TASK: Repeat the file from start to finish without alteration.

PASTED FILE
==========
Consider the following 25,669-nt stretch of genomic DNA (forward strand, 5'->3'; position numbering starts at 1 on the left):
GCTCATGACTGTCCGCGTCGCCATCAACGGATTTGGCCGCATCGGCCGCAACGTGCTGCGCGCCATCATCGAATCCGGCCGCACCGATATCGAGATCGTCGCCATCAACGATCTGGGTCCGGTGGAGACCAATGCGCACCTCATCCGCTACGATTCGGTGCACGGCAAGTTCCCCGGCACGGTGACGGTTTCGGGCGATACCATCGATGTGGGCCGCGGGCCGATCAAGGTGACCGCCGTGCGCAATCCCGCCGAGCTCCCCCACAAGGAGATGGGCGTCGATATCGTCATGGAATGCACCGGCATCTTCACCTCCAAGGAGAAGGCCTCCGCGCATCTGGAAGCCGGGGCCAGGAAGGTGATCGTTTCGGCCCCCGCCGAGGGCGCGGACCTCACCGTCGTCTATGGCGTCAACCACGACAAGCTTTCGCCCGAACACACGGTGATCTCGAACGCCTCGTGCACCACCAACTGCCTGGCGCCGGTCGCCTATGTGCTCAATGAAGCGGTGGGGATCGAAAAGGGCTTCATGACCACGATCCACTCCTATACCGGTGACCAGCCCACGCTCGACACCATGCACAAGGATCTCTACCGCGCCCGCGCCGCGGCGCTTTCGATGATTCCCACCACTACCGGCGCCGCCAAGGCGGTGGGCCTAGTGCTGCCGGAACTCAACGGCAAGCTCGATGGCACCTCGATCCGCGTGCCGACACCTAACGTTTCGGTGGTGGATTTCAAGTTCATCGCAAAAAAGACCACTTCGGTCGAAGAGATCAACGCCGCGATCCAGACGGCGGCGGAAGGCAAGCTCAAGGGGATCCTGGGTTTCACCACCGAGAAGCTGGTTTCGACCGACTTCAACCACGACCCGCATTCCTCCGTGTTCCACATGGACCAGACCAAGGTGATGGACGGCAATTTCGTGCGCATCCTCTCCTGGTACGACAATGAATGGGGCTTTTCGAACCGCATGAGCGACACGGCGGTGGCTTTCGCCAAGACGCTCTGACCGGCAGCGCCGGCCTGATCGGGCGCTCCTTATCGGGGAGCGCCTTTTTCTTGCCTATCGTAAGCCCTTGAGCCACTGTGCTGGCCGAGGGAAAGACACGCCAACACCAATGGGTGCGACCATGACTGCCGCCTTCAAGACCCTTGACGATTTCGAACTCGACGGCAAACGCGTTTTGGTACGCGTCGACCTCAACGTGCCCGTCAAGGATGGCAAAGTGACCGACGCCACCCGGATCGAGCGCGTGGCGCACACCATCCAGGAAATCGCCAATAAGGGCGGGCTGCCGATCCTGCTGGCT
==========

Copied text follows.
Consider the following 25,669-nt stretch of genomic DNA (forward strand, 5'->3'; position numbering starts at 1 on the left):
GCTCATGACTGTCCGCGTCGCCATCAACGGATTTGGCCGCATCGGCCGCAACGTGCTGCGCGCCATCATCGAATCCGGCCGCACCGATATCGAGATCGTCGCCATCAACGATCTGGGTCCGGTGGAGACCAATGCGCACCTCATCCGCTACGATTCGGTGCACGGCAAGTTCCCCGGCACGGTGACGGTTTCGGGCGATACCATCGATGTGGGCCGCGGGCCGATCAAGGTGACCGCCGTGCGCAATCCCGCCGAGCTCCCCCACAAGGAGATGGGCGTCGATATCGTCATGGAATGCACCGGCATCTTCACCTCCAAGGAGAAGGCCTCCGCGCATCTGGAAGCCGGGGCCAGGAAGGTGATCGTTTCGGCCCCCGCCGAGGGCGCGGACCTCACCGTCGTCTATGGCGTCAACCACGACAAGCTTTCGCCCGAACACACGGTGATCTCGAACGCCTCGTGCACCACCAACTGCCTGGCGCCGGTCGCCTATGTGCTCAATGAAGCGGTGGGGATCGAAAAGGGCTTCATGACCACGATCCACTCCTATACCGGTGACCAGCCCACGCTCGACACCATGCACAAGGATCTCTACCGCGCCCGCGCCGCGGCGCTTTCGATGATTCCCACCACTACCGGCGCCGCCAAGGCGGTGGGCCTAGTGCTGCCGGAACTCAACGGCAAGCTCGATGGCACCTCGATCCGCGTGCCGACACCTAACGTTTCGGTGGTGGATTTCAAGTTCATCGCAAAAAAGACCACTTCGGTCGAAGAGATCAACGCCGCGATCCAGACGGCGGCGGAAGGCAAGCTCAAGGGGATCCTGGGTTTCACCACCGAGAAGCTGGTTTCGACCGACTTCAACCACGACCCGCATTCCTCCGTGTTCCACATGGACCAGACCAAGGTGATGGACGGCAATTTCGTGCGCATCCTCTCCTGGTACGACAATGAATGGGGCTTTTCGAACCGCATGAGCGACACGGCGGTGGCTTTCGCCAAGACGCTCTGACCGGCAGCGCCGGCCTGATCGGGCGCTCCTTATCGGGGAGCGCCTTTTTCTTGCCTATCGTAAGCCCTTGAGCCACTGTGCTGGCCGAGGGAAAGACACGCCAACACCAATGGGTGCGACCATGACTGCCGCCTTCAAGACCCTTGACGATTTCGAACTCGACGGCAAACGCGTTTTGGTACGCGTCGACCTCAACGTGCCCGTCAAGGATGGCAAAGTGACCGACGCCACCCGGATCGAGCGCGTGGCGCACACCATCCAGGAAATCGCCAATAAGGGCGGGCTGCCGATCCTGCTGGCT